“Recycle” By Mail Is A Major Climate Fail


Beyond Plastics and The Last Beach Clean Up have released a fact sheet that shines a light on the troubling hidden climate and other environmental impacts of mail-back “recycling” programs offered by many major brands.

Although currently little-used, should these mail-back programs grow to scale, the impact of trucking billions of boxes of used single-use plastic products thousands of miles across the country to be downcycled would speed the rise in global temperatures as we creep ever closer to the 1.5 degree C increase that scientists agree we must stay within to avoid the worst impacts of climate change. 

The fact sheet assesses the carbon emissions and packaging waste of four types of common single-use plastic products if they were to be mailed back in cardboard boxes at scale nationwide—condiment packets, chip bags, plastic cups, and plastic cutlery. The carbon emissions from mailing back 6.6 billion condiment packets would be 104,000 metric tonnes of CO2 per year, roughly equal to the annual carbon emissions of 23,000 U.S. cars. Shipping back 60% of the snack bags made by one U.S. manufacturer would be equal to the annual carbon emissions of roughly 580,000 U.S. cars.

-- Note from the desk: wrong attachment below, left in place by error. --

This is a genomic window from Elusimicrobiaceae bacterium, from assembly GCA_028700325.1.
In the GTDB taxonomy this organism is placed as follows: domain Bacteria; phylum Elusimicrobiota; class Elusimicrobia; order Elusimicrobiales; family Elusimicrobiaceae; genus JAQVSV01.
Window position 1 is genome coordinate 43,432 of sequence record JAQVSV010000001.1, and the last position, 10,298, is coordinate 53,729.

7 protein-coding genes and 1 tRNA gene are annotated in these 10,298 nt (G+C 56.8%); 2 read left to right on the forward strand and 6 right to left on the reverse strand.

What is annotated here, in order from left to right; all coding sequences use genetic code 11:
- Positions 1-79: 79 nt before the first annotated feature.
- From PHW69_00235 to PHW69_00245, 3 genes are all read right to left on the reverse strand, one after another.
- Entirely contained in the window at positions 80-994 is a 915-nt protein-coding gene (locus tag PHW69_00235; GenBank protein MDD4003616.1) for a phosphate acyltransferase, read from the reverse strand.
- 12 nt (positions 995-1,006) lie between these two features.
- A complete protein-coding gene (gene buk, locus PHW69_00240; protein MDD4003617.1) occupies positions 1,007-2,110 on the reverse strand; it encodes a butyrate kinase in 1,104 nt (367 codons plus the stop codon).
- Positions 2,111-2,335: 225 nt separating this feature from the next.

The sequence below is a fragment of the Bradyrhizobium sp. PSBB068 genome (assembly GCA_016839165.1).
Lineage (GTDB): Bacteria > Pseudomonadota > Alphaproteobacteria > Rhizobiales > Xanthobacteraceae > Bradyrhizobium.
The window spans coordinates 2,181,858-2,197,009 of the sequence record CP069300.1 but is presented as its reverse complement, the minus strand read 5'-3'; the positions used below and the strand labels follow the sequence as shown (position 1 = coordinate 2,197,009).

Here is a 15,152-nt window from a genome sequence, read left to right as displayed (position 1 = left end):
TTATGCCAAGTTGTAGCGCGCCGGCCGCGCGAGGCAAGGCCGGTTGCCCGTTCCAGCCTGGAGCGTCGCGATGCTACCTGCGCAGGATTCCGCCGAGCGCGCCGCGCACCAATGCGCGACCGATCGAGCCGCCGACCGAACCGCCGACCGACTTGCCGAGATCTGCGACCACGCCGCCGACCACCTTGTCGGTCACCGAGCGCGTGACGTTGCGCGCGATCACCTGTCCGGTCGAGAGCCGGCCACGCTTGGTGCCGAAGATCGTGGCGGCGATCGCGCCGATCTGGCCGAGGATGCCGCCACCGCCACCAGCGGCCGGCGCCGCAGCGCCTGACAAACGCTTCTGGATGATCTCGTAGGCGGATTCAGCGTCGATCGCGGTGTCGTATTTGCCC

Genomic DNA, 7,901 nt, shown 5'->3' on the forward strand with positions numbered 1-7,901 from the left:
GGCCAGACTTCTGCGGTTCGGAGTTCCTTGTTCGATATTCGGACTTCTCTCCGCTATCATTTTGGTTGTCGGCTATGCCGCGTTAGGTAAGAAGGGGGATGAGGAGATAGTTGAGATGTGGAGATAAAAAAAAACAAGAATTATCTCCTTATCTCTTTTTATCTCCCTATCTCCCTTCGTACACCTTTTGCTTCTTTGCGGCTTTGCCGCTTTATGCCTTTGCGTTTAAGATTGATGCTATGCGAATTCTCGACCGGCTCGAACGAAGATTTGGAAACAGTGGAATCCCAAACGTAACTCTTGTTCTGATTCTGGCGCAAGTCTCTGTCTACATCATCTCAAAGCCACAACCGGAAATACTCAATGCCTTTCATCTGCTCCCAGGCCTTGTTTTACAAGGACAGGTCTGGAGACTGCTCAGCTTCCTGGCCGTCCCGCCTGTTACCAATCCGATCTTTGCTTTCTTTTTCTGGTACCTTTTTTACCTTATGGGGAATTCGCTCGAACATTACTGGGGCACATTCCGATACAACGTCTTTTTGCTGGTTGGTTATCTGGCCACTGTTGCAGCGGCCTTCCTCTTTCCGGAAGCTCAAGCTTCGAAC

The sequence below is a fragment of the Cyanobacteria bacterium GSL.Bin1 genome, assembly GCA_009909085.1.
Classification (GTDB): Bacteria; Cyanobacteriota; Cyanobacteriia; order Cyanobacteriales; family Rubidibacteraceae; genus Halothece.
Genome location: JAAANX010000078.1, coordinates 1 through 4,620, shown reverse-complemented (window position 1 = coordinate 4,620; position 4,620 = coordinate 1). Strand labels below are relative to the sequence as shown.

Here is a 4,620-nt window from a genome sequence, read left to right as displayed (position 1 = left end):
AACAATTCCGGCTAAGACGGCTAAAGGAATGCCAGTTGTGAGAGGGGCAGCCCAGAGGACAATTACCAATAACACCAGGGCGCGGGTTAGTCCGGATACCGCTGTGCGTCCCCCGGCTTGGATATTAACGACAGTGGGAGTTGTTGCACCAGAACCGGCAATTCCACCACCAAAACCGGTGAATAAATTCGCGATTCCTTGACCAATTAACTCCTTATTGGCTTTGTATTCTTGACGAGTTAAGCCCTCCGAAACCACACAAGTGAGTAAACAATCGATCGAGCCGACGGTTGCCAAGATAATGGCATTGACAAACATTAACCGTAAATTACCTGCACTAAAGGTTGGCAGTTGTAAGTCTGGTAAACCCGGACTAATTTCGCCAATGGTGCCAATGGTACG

Rather than promoting climate-intensive false solutions to their plastic waste problems, Beyond Plastics and The Last Beach Cleanup call on product companies to create reusable products and adopt local refill programs. At a minimum, these companies should redesign their products to be accepted for recycling or composting via curbside recycling and composting programs. 


The New Coal: Plastics and Climate Change